There’s very little that’s technical about the digital brand.
The biggest difference between today’s online world and that of Web 1.0 or even 2.0 is the level of skepticism from most commercial interests. Once upon a time, and for a long time, digital was for most businesses an afterthought; where the need for some form of mere presence was grudgingly acknowledged and reluctantly addressed.
No more. Businesses now prioritize online efforts for any new initiative above almost anything else – because now, digital is delivering. Delivering prospects, customers, conversions and revenue.
Is your brand delivering in digital?
With the entire customer lifecycle now commonly playing out entirely online even for offline products and services, digital has gone from last to first in both consideration and perspective. And those of us with expertise on the axis of brand and digital strategy are no longer met with blank stares and condescending grins. Woot.
What is a Digital Brand?
Perhaps the most ironic thing about the digital brand is that it sounds like something terribly technical and therefore impersonal, when in fact it is precisely the opposite. Brand in the digital age is actually far more intimate and human than in the age of mass communications, when the very concept of brand first flourished.
There are even those who would argue that the notion of brand itself is irrelevant in the consumer-driven, socialized digital channel. The premise is an intriguing one, but it falls apart when you realize that only the brand label gained currency in the media explosion of the last century. Customer relationships and a trade reputation have been around since the Middle Ages at least; one blacksmith flourished and another faltered due to the same basic business factors in play today. The square peg in the round hole was actually last century’s attempts to shoehorn relationship-driven values into one-way media and call that brand.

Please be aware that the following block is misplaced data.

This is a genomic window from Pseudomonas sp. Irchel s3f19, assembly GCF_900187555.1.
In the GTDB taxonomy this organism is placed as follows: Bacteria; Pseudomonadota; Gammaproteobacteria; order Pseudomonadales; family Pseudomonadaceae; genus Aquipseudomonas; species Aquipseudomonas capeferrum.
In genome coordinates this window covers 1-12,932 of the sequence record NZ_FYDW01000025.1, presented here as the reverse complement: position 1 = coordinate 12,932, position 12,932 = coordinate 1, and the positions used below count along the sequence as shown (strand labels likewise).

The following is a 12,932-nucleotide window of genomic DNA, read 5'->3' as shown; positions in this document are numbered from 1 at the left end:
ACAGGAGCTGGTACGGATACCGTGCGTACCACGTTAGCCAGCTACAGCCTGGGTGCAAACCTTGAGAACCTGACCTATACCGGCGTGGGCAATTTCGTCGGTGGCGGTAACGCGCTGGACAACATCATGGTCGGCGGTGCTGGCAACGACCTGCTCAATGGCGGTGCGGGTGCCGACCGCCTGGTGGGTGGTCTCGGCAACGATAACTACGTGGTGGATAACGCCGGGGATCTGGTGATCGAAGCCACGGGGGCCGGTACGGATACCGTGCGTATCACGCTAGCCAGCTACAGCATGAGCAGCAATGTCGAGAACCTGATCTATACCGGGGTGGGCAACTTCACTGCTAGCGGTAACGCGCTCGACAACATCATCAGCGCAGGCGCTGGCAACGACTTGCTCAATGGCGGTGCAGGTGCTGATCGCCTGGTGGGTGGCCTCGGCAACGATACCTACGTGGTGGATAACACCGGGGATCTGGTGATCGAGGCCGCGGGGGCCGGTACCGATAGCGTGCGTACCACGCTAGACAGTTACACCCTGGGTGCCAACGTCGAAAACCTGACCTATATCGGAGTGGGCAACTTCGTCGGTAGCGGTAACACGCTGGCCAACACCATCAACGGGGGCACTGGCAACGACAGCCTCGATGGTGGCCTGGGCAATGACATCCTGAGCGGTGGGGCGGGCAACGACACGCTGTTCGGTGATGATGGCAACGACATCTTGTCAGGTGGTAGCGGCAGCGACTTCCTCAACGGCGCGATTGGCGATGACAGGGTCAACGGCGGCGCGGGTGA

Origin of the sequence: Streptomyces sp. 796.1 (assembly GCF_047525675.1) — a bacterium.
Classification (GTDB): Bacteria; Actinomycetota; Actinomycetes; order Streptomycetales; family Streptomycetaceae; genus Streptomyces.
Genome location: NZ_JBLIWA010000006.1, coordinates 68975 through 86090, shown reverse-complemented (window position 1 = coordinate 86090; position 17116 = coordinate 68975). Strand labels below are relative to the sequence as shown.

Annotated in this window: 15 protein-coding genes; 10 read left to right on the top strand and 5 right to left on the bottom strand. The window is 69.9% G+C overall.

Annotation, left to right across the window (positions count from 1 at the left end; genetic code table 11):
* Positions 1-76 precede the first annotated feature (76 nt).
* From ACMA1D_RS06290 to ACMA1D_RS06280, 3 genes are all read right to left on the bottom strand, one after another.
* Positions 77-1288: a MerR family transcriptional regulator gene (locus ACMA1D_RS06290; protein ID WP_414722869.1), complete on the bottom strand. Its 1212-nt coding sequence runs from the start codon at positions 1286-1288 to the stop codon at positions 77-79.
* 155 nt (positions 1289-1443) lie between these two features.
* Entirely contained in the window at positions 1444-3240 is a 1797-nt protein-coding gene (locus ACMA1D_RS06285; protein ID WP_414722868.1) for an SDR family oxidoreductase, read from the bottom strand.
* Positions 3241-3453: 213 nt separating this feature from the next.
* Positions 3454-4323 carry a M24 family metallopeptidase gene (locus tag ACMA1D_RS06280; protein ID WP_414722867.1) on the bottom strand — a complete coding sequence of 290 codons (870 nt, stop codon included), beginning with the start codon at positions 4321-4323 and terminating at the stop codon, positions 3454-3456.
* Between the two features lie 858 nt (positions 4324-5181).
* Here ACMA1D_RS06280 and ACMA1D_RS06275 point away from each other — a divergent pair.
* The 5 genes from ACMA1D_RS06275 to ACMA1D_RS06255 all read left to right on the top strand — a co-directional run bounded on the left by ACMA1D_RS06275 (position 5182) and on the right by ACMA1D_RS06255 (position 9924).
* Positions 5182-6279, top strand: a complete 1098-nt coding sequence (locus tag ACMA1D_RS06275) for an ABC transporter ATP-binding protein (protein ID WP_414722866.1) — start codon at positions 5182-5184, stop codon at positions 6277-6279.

Consumer empowerment through technology is what changed the landscape in the new millennium, but it only seems new because we’d been without it for so long. When the planet was populated with small villages and communication was verbal, we had plenty of consumer empowerment. The back fence and the local market could make or break the new hat maker. Social media is the town square on a global scale.
Most of 20th Century branding was about how to make up for the lack of human connection. Most of 21st Century branding will be about how to manage an avalanche of human connections.
The 5 Critical Steps
To paraphrase Tip O’Neil: All digital branding is local. It’s about the customer experience at every brand touch-point. And those experiences are far from passive – there’s a reason why the word “audience” never caught on in the digital channel, and why “user” is still the most ubiquitous term. Whether they are interacting with a system or a person, your prospects and customers are tabulating impressions about you across a complex network of branded moments.
1. Think Like a Retailer.
Even if you are the most industrial b-to-b brand in the world; even if you have no actual e-commerce transactions, your online presence is a retail environment. A storefront. Not a catalog. If you were to design a literal showroom location for your company, what would it look like? What behaviors would you want your staffers to embody? What would make your visitors want to send their friends and colleagues to your shop? As a public, retail-style presence, be aware that your visitors won’t be limited to the vendors and clients with whom you already do business. Your virtual foot traffic will include trade press, potential employees, investors and prospective clients. Are the needs and interests of each of those constituents being met on your brand and social sites?
2. Kill the Campaign.